Africa: The Pursuit Of Happiness At The Backyard

Happiness 2

In the midst of poverty and medical crimes, Africans are naturally healthy and happy. A locally made clay pool board in a village.

It may be likely that many  doubt if at all there is happiness in Africa, because among all the continents, Africa has suffered all kinds of internal and external atrocities, including slavery, colonial aggression, wars, ethnic conflicts and medical crimes, such as Aids, Lassa fever and Ebola.

As a matter of fact, there is happiness in Africa probably more than any continent on the earth. Why would I make such an assumption when I haven’t carried out any research?

The reason is simple and logical. Among all the seven continents in the world, Africa is regarded as the poorest, but has the lowest suicide rate, compared to Europe and America. The challenges Africans face right from birth to adulthood, can be compared to the training  amateur soldiers have in the developed world.

Some rural students could walk over a mile to school. Some pupils carry their tables and chairs to school and bring them back home after classes. With such a hard daily life routine, Africans grow to be one of the toughest creatures able to withstand pressures and problems.

To pursuit their happiness, there are many ways African youths and children seek that happiness, to avoid depression and boredomness. Some craft football with local materials, make musical instruments out of wood and plastic materials while others invent many incredible things which never appear in the newspapers.

As technology takes its impact in development, Africa is also gradually influenced by technology, including remote and rural areas. Communication is now flexible due to mobile phones. Wells are giving way to projects of pipe borne water and digital or online marketing is improving.

The development of Africa is generally slow, but we have confidence that gradually we shall also reach the top of the mountain that many have already reached.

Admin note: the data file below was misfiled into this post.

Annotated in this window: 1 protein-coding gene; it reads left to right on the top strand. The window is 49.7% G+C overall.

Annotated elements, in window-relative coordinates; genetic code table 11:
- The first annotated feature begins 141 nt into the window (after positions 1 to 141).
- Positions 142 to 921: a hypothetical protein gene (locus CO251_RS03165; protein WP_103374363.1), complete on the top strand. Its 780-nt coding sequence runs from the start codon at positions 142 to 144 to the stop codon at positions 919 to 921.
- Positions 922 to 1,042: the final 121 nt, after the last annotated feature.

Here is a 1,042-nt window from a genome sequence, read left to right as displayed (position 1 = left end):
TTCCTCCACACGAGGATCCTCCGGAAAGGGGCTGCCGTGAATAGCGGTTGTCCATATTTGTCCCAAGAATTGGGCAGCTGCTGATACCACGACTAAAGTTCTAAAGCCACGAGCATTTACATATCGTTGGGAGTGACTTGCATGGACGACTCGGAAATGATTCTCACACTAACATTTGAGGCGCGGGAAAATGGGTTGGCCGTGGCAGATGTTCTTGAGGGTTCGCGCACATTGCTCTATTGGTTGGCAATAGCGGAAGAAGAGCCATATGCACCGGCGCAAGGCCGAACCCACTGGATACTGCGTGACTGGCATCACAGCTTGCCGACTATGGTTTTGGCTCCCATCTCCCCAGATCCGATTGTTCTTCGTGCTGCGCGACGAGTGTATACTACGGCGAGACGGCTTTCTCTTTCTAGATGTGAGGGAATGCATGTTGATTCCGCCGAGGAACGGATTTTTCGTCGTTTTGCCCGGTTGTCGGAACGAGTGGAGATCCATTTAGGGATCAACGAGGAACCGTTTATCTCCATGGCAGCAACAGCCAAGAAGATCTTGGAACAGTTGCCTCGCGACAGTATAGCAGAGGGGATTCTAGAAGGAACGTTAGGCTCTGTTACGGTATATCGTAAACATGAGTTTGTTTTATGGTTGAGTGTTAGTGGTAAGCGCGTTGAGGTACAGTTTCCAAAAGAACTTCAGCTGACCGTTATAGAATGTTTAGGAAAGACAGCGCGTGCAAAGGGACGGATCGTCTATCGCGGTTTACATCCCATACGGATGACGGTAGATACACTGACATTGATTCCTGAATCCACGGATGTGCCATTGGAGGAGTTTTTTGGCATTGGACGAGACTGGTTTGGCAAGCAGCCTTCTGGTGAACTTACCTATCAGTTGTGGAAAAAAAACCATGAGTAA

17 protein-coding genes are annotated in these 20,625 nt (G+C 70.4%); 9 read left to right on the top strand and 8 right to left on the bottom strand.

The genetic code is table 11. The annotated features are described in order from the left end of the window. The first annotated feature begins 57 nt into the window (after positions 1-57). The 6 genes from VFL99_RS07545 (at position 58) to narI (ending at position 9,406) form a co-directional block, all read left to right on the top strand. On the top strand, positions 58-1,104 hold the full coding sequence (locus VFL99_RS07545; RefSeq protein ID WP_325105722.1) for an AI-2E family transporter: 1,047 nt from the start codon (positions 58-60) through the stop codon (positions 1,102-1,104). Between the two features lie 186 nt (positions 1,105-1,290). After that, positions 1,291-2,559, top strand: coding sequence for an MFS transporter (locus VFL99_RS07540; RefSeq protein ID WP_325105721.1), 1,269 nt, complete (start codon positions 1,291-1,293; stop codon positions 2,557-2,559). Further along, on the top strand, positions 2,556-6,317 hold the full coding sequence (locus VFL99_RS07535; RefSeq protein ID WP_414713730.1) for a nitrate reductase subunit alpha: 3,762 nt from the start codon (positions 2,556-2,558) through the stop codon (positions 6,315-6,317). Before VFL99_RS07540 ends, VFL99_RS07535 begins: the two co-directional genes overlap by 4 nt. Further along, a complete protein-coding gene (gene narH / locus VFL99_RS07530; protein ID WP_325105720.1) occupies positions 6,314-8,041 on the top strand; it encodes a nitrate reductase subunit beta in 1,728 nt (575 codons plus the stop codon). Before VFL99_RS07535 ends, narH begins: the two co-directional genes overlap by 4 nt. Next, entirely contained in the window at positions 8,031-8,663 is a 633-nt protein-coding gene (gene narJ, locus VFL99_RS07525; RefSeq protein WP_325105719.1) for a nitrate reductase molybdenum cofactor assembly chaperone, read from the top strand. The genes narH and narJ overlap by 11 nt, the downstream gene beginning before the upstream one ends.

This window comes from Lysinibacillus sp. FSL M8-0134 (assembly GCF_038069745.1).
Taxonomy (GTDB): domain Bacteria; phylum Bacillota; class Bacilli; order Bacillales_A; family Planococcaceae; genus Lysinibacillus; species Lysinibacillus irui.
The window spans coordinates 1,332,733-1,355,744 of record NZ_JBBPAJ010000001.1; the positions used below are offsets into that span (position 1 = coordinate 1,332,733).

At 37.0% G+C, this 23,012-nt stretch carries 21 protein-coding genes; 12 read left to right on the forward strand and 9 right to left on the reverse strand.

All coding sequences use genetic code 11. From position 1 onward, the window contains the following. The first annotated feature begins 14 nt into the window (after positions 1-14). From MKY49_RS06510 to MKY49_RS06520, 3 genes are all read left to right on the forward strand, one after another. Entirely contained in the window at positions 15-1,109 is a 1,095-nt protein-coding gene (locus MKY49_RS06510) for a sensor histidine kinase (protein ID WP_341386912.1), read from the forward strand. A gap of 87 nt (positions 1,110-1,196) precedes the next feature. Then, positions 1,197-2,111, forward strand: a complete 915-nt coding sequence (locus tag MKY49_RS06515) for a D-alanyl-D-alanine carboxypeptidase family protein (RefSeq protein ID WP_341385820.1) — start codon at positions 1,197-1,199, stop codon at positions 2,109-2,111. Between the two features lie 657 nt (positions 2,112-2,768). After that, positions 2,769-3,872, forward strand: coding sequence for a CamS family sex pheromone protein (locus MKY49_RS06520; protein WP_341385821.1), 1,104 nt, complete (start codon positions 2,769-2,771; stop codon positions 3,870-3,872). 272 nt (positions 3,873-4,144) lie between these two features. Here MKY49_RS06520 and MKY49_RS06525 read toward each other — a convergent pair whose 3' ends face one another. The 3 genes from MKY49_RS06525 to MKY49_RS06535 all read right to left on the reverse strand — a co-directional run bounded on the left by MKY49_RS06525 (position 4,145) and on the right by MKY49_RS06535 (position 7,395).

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Europe: Belgium’s War On Terror

Belgium Paris Attacks

Police stand near a barricade during an operation in the center of Brussels.

 Belgium (CNN)Brussels: It’s a quaint but bustling city, famed for its picture postcard squares, its chocolate and its beer. But it is rapidly becoming infamous, too, as a fertile recruiting ground for jihadi fighters.

According to police, the carnage of the Paris attacks was plotted here, and it was in these streets that fugitiveSalah Abdeslam hid out in an apartment after abandoning his mission, dumping his suicide belt in a Parisian street and calling friends for help, after apparently driving his co-conspirators to their deaths.

That Abdeslam was caught at all appears to have been an enormous stroke of luck. Despite a massive security operation, the trail appeared to have gone cold, until police, initiating a search for evidence at Abdeslam’s safe house on Tuesday, encountered a barrage of gunfire which tipped them off that something — or someone — important was inside.

Abdeslam and another man are believed to have escaped while a fellow suspect distracted police; he was eventually shot dead but by then Abdeslam had fled, across the rooftops.

Three days later, on Friday, officers finally cornered him in a daring daytime raid on another apartment, bringing to an end an international manhunt that had lasted more than four months.

But authorities here still don’t know what — if any — terror plans are in the works, even with Abdeslam himself finally captured alive and charged, awaiting extradition to France.

READ: Salah Abdeslam, Europe’s ‘most wanted’

Hotbed of jihadist ideology

Belgium remains wary and on edge, its alert level stuck at “grave” — the second highest stage — with security forces warning of a very real threat of attack.

In the past several weeks, CNN went to Molenbeek, a working-class district that has found notoriety as a hotbed of violent jihadist ideology, to find out what — if anything — had changed since the bloodshed in Paris four months ago.

It took months to coax people to meet with us. Many had received threats from self-proclaimed extremists directly to their mobile phones, warning them against speaking to the media.

 Belgian officials have been unable to quell the flow of fighters traveling to ISIS territory, and — perhaps more worryingly, authorities are terrified the fighters will bring another Paris-style attack — back to Europe.
                Brussels is just a short drive away from a host of major cities: Paris, of course, but also Amsterdam, Cologne, Strasbourg, Frankfurt, Berlin; hop into a car or onto a train and almost anyone can travel between any number of European cities within a few hours. Only recently, especially after the Paris attacks, did some European nations begin implementing immigration checks.
                    https://www.youtube.com/watch?v=OoZ5v3vaNfw